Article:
Apple Pioneer

James Hutton Kid who planted the original orchard at Pinehaven in 1906, created the Kids Orange Red, the Freyberg Apple and the world famous Gala Apple.

Capsicum Fact

Capsicums were cultivated more than 900 years ago in south and central America and were given the name pepper by European colonizers of North America. These can easily grow in different types of climate.

Pumpkin Fact

Although pumpkins are traditionally take the place of vegtables in cooking, Pumpkins are scientifically considered fruit as they contain seeds. Pumpkins are closely related to melons.

Beans Fact

Beans are the only cultivated plants that actually enrich, rather than deplete the soil during the growing process. How is this possible? Legumes have nodules on the roots that add nitrogen to the soil instead of using it up.

Carrot Fact

Hippocrates recommended women eat carrot seeds to prevent pregnancy. The first carrots were not grown for food; they were to be used as medicine.

Zucchini Fact

According to World's Healthiest Foods Nutrition info, nutrients and vitamins found in zucchini can help prevent cancer and heart disease.

A collection of the apples James Hutton Kidd invented. A close up of a variety of capsicums A giant pile of pumpins stacked together. A close up of a large quantity of beans. A big assortment of carrots.

A History of Getting it Right

James Hutton Kidd

The Kidds came to Greytown in 1906 from Wanganui where they had been engaged in fruit growing. In 1910 he bought a twenty acre farm let in Udy Street which he planted with a mixture of soft fruits (blackcurrants & gooseberries) and apple trees. He made the improvement to his orchard the main purpose in life, continually experimenting with propagating new varieties of apples. His experiments with cross pollination resulted in the fixing of several commercial varieties, the most notable of which are the Kidd’s Orange Red, Freyburg and Gala which is grown world wide. James Hutton Kidd died in 1946 leaving his Estate in the hands of the trustee, Mr W.A Tate.

James Hutton Kidd securing packing boxes.

James Hutton Kidd securing packing boxes.

Stuart Meyrick

Stuart was Stan's second son who started working for his father three years after he bought the Orchard at the age of 15. His father taught him everything he knew. They grew Apples, pears and some stone fruit. Everything they grew they sold either in their little fruit shop or produce was sent to the Apple and Pear Board which sold their apples and pears locally. The Apple and Pear Board controlled the local market which meant you could only supply them with your apples, this meant you could not sell any one person more than two cases of fruit.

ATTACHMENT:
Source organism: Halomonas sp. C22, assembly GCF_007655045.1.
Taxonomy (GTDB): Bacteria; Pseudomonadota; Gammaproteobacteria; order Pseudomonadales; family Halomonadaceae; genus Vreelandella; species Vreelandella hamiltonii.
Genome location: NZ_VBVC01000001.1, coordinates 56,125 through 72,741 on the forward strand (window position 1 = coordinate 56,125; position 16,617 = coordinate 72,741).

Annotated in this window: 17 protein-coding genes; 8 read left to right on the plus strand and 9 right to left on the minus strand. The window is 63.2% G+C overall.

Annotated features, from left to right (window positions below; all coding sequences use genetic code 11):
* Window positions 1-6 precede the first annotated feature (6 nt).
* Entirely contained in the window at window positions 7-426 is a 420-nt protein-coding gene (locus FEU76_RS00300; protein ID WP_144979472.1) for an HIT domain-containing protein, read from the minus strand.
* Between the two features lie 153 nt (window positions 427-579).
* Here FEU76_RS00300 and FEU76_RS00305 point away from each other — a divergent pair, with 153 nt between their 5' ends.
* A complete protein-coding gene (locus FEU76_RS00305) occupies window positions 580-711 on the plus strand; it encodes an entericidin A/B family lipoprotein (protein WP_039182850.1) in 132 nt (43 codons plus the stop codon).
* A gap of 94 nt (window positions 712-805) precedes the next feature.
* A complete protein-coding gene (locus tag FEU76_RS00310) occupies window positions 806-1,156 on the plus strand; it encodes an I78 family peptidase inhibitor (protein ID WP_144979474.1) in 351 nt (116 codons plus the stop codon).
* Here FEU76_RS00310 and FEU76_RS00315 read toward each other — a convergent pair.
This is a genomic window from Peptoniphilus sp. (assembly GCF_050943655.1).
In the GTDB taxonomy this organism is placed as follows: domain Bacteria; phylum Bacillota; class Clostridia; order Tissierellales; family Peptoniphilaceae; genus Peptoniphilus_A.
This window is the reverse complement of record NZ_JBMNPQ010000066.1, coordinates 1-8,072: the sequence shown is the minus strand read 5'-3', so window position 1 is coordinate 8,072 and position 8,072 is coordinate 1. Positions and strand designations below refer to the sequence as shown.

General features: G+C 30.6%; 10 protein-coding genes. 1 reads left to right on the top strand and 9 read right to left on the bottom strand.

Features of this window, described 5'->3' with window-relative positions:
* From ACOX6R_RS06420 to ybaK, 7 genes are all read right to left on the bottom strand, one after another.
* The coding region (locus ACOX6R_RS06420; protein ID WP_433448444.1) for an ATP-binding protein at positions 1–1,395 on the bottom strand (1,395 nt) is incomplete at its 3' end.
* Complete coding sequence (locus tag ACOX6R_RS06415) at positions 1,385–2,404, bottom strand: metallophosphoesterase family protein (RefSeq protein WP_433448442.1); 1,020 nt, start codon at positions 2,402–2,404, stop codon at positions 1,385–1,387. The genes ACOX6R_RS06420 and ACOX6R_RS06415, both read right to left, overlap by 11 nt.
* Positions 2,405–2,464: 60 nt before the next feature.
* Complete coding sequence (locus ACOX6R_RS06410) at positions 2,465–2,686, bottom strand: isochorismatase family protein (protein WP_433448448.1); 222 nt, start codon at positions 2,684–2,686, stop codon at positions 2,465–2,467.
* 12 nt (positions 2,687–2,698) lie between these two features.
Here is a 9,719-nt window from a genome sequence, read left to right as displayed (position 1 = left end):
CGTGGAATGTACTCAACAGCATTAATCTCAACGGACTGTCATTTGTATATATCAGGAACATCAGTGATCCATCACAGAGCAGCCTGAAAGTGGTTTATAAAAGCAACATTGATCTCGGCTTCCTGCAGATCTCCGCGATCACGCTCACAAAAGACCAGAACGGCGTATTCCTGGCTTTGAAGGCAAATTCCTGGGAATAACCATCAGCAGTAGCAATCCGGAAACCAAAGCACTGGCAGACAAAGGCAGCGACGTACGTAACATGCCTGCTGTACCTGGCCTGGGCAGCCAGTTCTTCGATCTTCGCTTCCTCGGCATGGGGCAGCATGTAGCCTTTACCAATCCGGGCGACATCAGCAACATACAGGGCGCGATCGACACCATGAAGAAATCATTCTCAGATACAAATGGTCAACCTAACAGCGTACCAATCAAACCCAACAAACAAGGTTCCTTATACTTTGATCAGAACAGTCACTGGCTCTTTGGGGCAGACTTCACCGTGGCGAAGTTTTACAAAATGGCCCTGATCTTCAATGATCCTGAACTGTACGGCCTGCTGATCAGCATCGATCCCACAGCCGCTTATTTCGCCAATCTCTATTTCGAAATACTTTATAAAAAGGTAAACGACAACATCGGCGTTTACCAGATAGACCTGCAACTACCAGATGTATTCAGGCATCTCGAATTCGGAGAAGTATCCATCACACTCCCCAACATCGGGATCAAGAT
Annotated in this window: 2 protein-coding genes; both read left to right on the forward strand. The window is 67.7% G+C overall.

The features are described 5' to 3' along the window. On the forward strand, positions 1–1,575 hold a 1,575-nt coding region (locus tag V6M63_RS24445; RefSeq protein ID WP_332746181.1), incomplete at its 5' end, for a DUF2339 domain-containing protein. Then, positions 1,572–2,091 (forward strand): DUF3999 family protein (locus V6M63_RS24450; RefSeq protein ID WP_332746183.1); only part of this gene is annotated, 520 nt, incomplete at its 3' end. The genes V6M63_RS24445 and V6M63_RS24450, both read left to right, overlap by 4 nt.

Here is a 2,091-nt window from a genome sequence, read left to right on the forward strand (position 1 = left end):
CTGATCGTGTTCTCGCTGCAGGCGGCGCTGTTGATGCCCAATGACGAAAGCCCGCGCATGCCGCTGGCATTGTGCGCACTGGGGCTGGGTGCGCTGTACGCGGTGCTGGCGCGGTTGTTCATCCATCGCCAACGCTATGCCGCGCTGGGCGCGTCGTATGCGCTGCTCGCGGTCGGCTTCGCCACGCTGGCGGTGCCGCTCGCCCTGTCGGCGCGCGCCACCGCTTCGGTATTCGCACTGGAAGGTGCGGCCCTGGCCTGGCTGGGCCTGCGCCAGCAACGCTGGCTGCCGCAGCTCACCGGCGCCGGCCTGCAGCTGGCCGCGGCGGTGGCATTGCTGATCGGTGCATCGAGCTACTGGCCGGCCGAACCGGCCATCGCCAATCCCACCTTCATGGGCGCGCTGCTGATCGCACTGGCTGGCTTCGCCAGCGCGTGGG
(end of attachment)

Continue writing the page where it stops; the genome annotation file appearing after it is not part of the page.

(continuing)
As time went on Stuart introduced modern technology and techniques to the orchard and Stan started to take a few steps back to let his son run the orchard. In 1981 Pinehaven Orchards became a Ltd company they bought part of the neighbouring farm and expanded the orchard to help support the third generation apple grower. Stuart, Stan and Stephen (the newest family member to join the business) planted new varieties in this block.
In the late eighties the apple and pear board deregulated the local market to concentrate on the export market. Wairarapa fruit growers including Pinehaven Orchards were encouraged to supply our fruit for export.
In 1989 Pinehaven had the only packhouse in the Wairarapa, Pinehaven packed Wairarapa’s first shipment of export Cox’s orange. It was such a success the next year Pinehaven exported their entire crop.
Through the 90’s Pinehaven sold their apples overseas, times were good, many other Orchards around the Wairarapa expanded because everybody was making money from their fruit. But the market was starting to become saturated.

Ian Garrity, Dave Smith, Don Robinson, Stuart Meyrick. Stuart receiving a packhouse of the year trophy presented by the Apple and Pear Board.

Ian Garrity, Dave Smith, Don Robinson, Stuart Meyrick. Stuart receiving a packhouse of the year trophy presented by the Apple and Pear Board.

Stephen Meyrick

Stephen was thrown in the deep end when his father Stuart became ill and died in 1997. The export market was declining slowly and Steve had some major decisions to make.
Steve pulled the plug on the pack house and concentrated on growing apples. In 2003 Pinehaven purchased a main road business, to sell the excess fruit. In 2005 the decision was made to sell our crop locally. In 2008 a new shop was built with new opportunities , Ice cream machines were purchased, CA fruit introduced which meant Pinehaven could sell their apples all year round, also plum trees were planted as well as raspberries, corn and pumpkins.
When Udy street Orchard turned 100 years old Pinehaven again planted its heritage apples which took us back to where we started from. Kidd’s Orange Red, Freyberg and Gala to name a few have been planted and are now cropping.

Duncan Beetham and Steve Meyrick on new Hydraladas 2010.

Duncan Beetham and Steve Meyrick on new Hydraladas 2010.